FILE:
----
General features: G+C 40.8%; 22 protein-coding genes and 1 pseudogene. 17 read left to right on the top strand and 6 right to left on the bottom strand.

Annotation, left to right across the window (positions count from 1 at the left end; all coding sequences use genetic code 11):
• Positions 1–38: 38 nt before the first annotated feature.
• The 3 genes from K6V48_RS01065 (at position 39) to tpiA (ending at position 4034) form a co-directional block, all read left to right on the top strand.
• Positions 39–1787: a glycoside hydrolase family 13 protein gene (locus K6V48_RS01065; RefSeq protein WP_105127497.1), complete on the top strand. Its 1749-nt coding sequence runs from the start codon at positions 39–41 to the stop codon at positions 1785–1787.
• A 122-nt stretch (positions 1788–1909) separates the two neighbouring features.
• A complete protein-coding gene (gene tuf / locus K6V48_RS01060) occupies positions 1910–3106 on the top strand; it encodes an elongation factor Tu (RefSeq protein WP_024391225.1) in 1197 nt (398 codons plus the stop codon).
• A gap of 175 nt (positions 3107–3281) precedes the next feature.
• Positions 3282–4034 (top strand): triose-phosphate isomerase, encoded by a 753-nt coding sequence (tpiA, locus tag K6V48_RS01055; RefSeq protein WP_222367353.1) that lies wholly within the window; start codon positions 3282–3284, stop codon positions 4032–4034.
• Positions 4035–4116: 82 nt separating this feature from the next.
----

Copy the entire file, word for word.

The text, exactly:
General features: G+C 40.8%; 22 protein-coding genes and 1 pseudogene. 17 read left to right on the top strand and 6 right to left on the bottom strand.

Annotation, left to right across the window (positions count from 1 at the left end; all coding sequences use genetic code 11):
• Positions 1–38: 38 nt before the first annotated feature.
• The 3 genes from K6V48_RS01065 (at position 39) to tpiA (ending at position 4034) form a co-directional block, all read left to right on the top strand.
• Positions 39–1787: a glycoside hydrolase family 13 protein gene (locus K6V48_RS01065; RefSeq protein WP_105127497.1), complete on the top strand. Its 1749-nt coding sequence runs from the start codon at positions 39–41 to the stop codon at positions 1785–1787.
• A 122-nt stretch (positions 1788–1909) separates the two neighbouring features.
• A complete protein-coding gene (gene tuf / locus K6V48_RS01060) occupies positions 1910–3106 on the top strand; it encodes an elongation factor Tu (RefSeq protein WP_024391225.1) in 1197 nt (398 codons plus the stop codon).
• A gap of 175 nt (positions 3107–3281) precedes the next feature.
• Positions 3282–4034 (top strand): triose-phosphate isomerase, encoded by a 753-nt coding sequence (tpiA, locus tag K6V48_RS01055; RefSeq protein WP_222367353.1) that lies wholly within the window; start codon positions 3282–3284, stop codon positions 4032–4034.
• Positions 4035–4116: 82 nt separating this feature from the next.